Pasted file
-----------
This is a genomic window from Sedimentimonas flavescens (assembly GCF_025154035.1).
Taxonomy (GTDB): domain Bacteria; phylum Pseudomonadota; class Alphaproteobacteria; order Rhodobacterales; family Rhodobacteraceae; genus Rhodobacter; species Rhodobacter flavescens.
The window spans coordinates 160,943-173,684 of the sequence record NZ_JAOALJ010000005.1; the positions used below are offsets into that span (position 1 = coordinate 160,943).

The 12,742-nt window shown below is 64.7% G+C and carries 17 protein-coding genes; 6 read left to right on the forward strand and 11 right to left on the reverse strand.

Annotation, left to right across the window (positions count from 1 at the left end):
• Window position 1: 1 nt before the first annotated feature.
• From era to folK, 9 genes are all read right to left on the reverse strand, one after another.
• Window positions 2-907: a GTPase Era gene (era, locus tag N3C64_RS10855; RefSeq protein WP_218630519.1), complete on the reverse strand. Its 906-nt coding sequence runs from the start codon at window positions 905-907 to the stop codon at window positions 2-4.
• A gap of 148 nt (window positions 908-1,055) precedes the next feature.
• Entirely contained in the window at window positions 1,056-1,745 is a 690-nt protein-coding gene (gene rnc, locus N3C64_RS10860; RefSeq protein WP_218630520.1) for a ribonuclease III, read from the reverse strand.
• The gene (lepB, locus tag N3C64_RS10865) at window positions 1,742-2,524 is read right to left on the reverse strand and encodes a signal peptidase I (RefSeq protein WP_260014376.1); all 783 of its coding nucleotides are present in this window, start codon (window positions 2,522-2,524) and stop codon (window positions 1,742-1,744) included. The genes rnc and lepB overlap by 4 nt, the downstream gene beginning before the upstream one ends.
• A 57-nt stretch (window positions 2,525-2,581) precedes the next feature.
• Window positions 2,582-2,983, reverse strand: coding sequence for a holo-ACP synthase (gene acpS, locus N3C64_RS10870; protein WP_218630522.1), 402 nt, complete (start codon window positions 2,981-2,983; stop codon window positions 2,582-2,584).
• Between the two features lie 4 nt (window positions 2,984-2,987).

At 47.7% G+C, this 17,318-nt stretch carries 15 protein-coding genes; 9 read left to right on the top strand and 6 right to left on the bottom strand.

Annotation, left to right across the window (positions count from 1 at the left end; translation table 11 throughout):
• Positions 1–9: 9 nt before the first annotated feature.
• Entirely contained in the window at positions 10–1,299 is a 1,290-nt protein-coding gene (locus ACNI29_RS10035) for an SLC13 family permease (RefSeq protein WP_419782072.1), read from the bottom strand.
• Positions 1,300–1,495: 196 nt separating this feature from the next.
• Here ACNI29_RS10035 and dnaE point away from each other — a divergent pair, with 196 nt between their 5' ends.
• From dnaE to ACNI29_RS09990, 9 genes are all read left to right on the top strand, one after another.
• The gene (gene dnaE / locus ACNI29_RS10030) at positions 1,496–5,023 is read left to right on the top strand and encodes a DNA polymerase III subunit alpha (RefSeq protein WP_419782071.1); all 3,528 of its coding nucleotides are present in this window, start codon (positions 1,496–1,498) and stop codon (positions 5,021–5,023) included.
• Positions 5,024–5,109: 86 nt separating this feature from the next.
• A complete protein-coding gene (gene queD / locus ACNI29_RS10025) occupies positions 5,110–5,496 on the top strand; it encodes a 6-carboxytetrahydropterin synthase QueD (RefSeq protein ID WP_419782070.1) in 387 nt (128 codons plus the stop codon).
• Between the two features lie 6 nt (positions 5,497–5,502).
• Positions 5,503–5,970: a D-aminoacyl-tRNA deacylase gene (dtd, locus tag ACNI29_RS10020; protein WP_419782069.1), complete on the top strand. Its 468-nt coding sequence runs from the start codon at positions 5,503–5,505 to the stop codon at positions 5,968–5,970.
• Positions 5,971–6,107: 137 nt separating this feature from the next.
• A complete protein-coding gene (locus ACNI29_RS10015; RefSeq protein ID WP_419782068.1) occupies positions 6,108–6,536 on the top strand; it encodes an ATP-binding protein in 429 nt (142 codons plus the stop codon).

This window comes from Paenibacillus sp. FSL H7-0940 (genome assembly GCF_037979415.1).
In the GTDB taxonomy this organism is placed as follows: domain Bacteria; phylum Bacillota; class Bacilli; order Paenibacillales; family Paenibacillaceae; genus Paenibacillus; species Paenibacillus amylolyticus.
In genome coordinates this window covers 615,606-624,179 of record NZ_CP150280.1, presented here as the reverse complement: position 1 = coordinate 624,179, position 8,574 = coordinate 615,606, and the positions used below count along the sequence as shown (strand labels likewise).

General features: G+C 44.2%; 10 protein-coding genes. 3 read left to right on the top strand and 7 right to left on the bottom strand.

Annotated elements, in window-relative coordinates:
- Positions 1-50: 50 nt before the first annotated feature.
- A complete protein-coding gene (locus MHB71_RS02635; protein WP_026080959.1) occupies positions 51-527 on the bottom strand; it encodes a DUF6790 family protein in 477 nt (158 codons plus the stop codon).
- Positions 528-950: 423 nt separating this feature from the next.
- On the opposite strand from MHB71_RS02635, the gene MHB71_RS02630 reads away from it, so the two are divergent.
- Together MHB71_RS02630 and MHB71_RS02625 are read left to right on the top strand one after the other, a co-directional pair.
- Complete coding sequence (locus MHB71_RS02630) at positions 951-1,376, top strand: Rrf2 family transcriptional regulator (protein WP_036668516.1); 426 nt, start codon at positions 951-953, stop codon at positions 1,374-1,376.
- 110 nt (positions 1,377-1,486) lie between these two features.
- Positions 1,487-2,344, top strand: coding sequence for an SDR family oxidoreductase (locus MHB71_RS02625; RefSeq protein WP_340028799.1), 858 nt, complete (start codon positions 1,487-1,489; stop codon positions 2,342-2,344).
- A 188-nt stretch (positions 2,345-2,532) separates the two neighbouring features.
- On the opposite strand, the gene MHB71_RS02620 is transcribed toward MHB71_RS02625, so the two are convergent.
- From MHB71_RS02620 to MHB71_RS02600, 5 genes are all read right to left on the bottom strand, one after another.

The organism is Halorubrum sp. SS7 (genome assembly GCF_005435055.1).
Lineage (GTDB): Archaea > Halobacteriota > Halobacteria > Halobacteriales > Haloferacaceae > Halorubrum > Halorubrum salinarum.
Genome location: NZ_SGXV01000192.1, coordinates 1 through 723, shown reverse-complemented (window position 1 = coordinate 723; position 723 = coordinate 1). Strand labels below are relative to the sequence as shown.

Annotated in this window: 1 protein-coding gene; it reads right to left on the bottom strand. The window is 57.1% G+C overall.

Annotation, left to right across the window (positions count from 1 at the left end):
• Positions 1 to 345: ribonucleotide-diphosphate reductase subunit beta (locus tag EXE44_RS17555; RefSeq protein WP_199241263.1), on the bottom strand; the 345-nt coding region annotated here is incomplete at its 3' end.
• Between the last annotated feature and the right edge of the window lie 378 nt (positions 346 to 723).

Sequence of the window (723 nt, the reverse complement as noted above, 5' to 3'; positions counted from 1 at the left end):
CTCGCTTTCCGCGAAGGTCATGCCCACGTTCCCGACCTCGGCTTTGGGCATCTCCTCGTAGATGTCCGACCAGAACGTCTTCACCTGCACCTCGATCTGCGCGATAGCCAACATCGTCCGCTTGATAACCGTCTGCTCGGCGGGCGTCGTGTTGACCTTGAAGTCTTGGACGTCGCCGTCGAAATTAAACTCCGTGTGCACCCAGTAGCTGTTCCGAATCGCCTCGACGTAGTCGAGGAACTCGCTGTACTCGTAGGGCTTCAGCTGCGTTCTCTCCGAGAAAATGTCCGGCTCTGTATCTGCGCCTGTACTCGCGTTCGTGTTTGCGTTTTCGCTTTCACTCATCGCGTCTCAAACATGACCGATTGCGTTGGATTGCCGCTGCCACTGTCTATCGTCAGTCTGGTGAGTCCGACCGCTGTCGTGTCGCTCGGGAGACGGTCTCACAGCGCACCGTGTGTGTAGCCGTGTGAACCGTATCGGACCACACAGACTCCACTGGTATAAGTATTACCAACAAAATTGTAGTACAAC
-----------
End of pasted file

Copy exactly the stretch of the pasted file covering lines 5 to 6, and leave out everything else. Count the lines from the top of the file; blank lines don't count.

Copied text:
Annotation, left to right across the window (positions count from 1 at the left end):
• Window position 1: 1 nt before the first annotated feature.